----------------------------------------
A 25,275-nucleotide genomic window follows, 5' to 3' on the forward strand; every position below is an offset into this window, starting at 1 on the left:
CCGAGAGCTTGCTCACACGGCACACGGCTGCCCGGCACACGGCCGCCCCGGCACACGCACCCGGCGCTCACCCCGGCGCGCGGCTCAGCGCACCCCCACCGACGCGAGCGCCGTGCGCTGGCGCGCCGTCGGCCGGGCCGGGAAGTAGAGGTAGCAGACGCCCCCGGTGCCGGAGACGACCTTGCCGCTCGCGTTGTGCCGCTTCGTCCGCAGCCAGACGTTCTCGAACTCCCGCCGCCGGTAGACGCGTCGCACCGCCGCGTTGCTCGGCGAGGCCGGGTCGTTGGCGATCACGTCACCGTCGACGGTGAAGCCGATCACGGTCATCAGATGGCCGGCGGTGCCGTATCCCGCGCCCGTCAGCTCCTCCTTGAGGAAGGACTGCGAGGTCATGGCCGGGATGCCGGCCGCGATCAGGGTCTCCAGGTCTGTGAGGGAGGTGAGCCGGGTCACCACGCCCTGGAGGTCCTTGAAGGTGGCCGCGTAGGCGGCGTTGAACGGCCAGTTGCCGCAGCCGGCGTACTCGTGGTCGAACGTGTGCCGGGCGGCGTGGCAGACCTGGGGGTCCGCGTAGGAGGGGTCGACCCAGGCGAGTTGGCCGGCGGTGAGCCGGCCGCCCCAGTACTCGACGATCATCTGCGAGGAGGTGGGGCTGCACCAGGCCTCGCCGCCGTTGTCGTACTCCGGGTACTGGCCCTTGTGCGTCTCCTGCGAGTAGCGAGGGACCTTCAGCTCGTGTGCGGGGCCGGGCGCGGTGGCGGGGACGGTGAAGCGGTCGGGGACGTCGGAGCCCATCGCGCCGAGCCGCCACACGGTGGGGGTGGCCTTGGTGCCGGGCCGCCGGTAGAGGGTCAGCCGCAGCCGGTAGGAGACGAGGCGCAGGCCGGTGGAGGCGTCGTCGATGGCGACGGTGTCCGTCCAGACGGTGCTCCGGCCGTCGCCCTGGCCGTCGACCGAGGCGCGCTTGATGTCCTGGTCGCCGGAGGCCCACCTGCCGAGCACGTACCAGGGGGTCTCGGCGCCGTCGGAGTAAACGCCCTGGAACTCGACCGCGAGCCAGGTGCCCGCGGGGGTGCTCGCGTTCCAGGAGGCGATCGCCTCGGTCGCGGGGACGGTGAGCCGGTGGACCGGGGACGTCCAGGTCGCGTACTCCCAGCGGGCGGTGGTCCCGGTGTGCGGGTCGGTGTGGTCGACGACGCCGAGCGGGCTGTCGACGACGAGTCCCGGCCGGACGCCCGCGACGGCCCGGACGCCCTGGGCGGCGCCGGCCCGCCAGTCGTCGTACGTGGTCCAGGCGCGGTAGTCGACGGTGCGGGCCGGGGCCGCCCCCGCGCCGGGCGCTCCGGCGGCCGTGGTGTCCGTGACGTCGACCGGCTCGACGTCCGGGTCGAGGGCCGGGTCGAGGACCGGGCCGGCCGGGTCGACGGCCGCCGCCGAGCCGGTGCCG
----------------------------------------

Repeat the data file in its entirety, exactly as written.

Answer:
A 25,275-nucleotide genomic window follows, 5' to 3' on the forward strand; every position below is an offset into this window, starting at 1 on the left:
CCGAGAGCTTGCTCACACGGCACACGGCTGCCCGGCACACGGCCGCCCCGGCACACGCACCCGGCGCTCACCCCGGCGCGCGGCTCAGCGCACCCCCACCGACGCGAGCGCCGTGCGCTGGCGCGCCGTCGGCCGGGCCGGGAAGTAGAGGTAGCAGACGCCCCCGGTGCCGGAGACGACCTTGCCGCTCGCGTTGTGCCGCTTCGTCCGCAGCCAGACGTTCTCGAACTCCCGCCGCCGGTAGACGCGTCGCACCGCCGCGTTGCTCGGCGAGGCCGGGTCGTTGGCGATCACGTCACCGTCGACGGTGAAGCCGATCACGGTCATCAGATGGCCGGCGGTGCCGTATCCCGCGCCCGTCAGCTCCTCCTTGAGGAAGGACTGCGAGGTCATGGCCGGGATGCCGGCCGCGATCAGGGTCTCCAGGTCTGTGAGGGAGGTGAGCCGGGTCACCACGCCCTGGAGGTCCTTGAAGGTGGCCGCGTAGGCGGCGTTGAACGGCCAGTTGCCGCAGCCGGCGTACTCGTGGTCGAACGTGTGCCGGGCGGCGTGGCAGACCTGGGGGTCCGCGTAGGAGGGGTCGACCCAGGCGAGTTGGCCGGCGGTGAGCCGGCCGCCCCAGTACTCGACGATCATCTGCGAGGAGGTGGGGCTGCACCAGGCCTCGCCGCCGTTGTCGTACTCCGGGTACTGGCCCTTGTGCGTCTCCTGCGAGTAGCGAGGGACCTTCAGCTCGTGTGCGGGGCCGGGCGCGGTGGCGGGGACGGTGAAGCGGTCGGGGACGTCGGAGCCCATCGCGCCGAGCCGCCACACGGTGGGGGTGGCCTTGGTGCCGGGCCGCCGGTAGAGGGTCAGCCGCAGCCGGTAGGAGACGAGGCGCAGGCCGGTGGAGGCGTCGTCGATGGCGACGGTGTCCGTCCAGACGGTGCTCCGGCCGTCGCCCTGGCCGTCGACCGAGGCGCGCTTGATGTCCTGGTCGCCGGAGGCCCACCTGCCGAGCACGTACCAGGGGGTCTCGGCGCCGTCGGAGTAAACGCCCTGGAACTCGACCGCGAGCCAGGTGCCCGCGGGGGTGCTCGCGTTCCAGGAGGCGATCGCCTCGGTCGCGGGGACGGTGAGCCGGTGGACCGGGGACGTCCAGGTCGCGTACTCCCAGCGGGCGGTGGTCCCGGTGTGCGGGTCGGTGTGGTCGACGACGCCGAGCGGGCTGTCGACGACGAGTCCCGGCCGGACGCCCGCGACGGCCCGGACGCCCTGGGCGGCGCCGGCCCGCCAGTCGTCGTACGTGGTCCAGGCGCGGTAGTCGACGGTGCGGGCCGGGGCCGCCCCCGCGCCGGGCGCTCCGGCGGCCGTGGTGTCCGTGACGTCGACCGGCTCGACGTCCGGGTCGAGGGCCGGGTCGAGGACCGGGCCGGCCGGGTCGACGGCCGCCGCCGAGCCGGTGCCG